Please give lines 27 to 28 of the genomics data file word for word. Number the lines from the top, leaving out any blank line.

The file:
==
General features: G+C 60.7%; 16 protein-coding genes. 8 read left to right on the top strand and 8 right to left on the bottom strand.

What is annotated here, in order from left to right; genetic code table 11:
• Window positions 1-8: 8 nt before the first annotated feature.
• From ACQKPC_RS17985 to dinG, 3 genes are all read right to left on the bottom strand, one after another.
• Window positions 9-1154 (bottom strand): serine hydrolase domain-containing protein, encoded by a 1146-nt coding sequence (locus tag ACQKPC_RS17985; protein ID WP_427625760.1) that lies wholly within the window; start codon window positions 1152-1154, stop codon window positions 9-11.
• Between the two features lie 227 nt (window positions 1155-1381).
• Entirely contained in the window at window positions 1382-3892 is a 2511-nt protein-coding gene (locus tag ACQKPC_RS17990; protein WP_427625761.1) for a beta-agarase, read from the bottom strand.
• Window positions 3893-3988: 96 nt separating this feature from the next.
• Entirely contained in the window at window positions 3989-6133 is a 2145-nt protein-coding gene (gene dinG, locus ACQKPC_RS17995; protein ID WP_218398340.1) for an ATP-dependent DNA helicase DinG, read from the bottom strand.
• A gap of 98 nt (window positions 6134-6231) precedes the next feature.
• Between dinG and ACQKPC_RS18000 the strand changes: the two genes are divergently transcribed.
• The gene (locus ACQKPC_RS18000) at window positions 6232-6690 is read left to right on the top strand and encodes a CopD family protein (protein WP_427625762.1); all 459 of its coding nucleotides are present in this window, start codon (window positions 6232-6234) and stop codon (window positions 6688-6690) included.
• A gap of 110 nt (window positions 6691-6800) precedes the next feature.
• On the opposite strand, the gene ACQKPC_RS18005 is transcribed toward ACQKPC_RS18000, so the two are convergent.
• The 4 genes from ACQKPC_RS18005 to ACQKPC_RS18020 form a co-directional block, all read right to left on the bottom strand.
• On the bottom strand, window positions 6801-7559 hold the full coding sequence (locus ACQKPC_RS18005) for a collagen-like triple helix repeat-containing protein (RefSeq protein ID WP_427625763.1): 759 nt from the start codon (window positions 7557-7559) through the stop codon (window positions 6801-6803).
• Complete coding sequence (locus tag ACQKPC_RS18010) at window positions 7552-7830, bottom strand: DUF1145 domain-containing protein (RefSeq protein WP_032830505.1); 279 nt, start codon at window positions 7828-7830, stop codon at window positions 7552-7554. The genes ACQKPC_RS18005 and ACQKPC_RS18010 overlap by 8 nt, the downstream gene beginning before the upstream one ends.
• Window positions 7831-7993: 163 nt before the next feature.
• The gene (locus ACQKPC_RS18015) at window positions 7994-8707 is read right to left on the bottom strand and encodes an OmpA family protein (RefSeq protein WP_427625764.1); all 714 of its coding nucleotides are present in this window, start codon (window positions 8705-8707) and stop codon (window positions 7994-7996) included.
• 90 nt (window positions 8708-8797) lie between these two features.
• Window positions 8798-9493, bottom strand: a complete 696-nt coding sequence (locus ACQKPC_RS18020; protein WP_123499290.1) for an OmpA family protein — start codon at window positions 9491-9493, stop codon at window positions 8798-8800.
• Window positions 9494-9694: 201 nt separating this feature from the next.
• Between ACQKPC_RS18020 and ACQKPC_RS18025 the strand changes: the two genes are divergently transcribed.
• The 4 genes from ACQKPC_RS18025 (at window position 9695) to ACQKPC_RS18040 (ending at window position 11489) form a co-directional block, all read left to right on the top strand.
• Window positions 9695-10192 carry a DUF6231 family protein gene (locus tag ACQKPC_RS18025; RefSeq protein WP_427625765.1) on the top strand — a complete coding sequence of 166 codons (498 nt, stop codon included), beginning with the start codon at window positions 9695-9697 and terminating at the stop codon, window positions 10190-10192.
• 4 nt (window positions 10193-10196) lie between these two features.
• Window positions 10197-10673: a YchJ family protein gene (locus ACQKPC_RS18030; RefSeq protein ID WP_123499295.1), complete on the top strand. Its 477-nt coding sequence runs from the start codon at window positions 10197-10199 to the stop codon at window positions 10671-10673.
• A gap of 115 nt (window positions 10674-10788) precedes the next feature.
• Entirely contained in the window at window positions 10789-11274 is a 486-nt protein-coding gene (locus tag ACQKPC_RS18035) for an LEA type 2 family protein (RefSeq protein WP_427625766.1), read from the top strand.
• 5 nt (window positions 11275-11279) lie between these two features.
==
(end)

• Window positions 10197-10673: a YchJ family protein gene (locus ACQKPC_RS18030; RefSeq protein ID WP_123499295.1), complete on the top strand. Its 477-nt coding sequence runs from the start codon at window positions 10197-10199 to the stop codon at window positions 10671-10673.
• A gap of 115 nt (window positions 10674-10788) precedes the next feature.